Lingnan University president Chan Yuk-shee resigns
Lingnan chief Chan Yuk-shee says he is leaving for health reasons and denies decision is linked to row over 'excessive' enrolment numbers
The head of the city's liberal arts college, Lingnan University president Chan Yuk-shee, has resigned for what he says are health reasons.
His announcement comes amid controversy over two of the university's branches, which have been accused of enrolling an excessive number of students. But both Chan Yuk-shee and university council chairman Bernard Chan insisted there was no connection.
Chan Yuk-shee said: "I have been involved in university administration for more than 20 years and I'm turning 60 next year. I've been thinking it's time to adjust my life and work plans."
The student union plans to file a complaint to the Legislative Council today about admissions to the Community College at Lingnan University (CCLU) and Lingnan Institute of Further Education (LIFE) which they say have jeopardised teaching.
Student leader Chan Shu-fai said the two colleges, which provide non-degree courses, enrolled 5,300 associate degree students for the academic year that started last month - double the number projected before the summer.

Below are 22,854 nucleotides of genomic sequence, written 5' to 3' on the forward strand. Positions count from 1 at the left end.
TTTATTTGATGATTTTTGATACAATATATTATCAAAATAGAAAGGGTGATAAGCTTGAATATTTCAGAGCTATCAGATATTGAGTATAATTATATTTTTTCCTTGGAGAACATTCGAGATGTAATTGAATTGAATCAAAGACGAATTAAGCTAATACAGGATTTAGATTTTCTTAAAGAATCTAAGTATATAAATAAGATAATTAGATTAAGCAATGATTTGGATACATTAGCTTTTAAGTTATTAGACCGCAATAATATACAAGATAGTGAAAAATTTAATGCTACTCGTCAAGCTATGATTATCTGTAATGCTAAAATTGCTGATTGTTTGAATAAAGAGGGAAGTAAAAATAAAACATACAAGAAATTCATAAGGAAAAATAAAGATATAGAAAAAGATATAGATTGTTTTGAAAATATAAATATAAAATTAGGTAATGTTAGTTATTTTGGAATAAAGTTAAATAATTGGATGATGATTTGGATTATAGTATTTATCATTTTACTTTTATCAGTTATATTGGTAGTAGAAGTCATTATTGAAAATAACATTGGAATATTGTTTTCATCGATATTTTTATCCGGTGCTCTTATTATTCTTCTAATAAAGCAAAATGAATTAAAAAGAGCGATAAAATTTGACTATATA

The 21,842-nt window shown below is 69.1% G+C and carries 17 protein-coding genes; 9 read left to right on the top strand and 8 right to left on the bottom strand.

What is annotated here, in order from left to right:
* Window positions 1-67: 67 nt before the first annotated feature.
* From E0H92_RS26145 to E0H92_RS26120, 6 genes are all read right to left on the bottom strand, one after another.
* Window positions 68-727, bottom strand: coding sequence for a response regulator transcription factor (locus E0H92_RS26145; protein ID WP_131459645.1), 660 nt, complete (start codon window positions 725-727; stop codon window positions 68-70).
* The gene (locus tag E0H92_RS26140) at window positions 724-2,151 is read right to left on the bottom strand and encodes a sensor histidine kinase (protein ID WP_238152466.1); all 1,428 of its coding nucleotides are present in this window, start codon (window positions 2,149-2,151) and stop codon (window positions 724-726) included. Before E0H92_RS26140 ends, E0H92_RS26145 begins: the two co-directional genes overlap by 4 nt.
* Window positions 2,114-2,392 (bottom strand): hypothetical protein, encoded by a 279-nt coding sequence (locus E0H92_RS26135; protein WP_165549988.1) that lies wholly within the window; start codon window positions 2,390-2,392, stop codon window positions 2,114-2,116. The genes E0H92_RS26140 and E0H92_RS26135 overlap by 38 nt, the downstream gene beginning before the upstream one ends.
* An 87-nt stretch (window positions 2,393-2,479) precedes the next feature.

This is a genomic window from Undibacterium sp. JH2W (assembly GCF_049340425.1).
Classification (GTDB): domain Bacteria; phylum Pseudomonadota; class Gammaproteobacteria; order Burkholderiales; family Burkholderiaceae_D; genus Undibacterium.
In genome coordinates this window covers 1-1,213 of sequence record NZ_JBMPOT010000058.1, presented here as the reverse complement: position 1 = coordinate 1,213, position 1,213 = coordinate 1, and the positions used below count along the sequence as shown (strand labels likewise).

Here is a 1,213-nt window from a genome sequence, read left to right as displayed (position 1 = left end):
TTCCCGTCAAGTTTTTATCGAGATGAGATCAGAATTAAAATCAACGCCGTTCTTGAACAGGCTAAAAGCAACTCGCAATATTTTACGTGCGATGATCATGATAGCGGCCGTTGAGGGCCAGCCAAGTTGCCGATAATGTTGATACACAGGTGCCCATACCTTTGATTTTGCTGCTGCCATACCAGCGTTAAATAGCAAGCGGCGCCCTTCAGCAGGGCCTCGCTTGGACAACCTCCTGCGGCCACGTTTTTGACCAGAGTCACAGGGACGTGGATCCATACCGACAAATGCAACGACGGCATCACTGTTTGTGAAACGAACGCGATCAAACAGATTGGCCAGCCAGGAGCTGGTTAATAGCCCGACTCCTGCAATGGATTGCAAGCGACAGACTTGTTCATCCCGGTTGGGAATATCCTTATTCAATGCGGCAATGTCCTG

Bernard Chan said yesterday the university would set up a five-member committee to look into the enrolments.
"The two events are not related," the executive councillor said of the controversy and the president's resignation. "It's just that the timing matched."
He said the resignation "didn't happen just now".
"It's been discussed for some time. We feel upset about president Chan's departure."
He said the president first asked if he could resign for health reasons "a few months ago".
Bernard Chan said the university hoped to complete a global hunt for a replacement before the start of the next academic year.
If not, the departing chief would stay on until a replacement is found.
He added that he hoped the successor would have a passion for liberal arts education.
The university, whose campus is in Tuen Mun, is one of Hong Kong's eight government-funded tertiary institutions. Chan Shu-fai, head of the student union, said he was also upset Chan is leaving.
"We believe health was a reason," he said.
"However, it is also true that he may be facing a lot of pressure [from the controversy]."
He hoped the university president's departure would not stop the investigation into the recent allegations.
The admission of an excessive number of students by CCLU and LIFE meant that in some cases, there were not enough chairs for students, reports have said.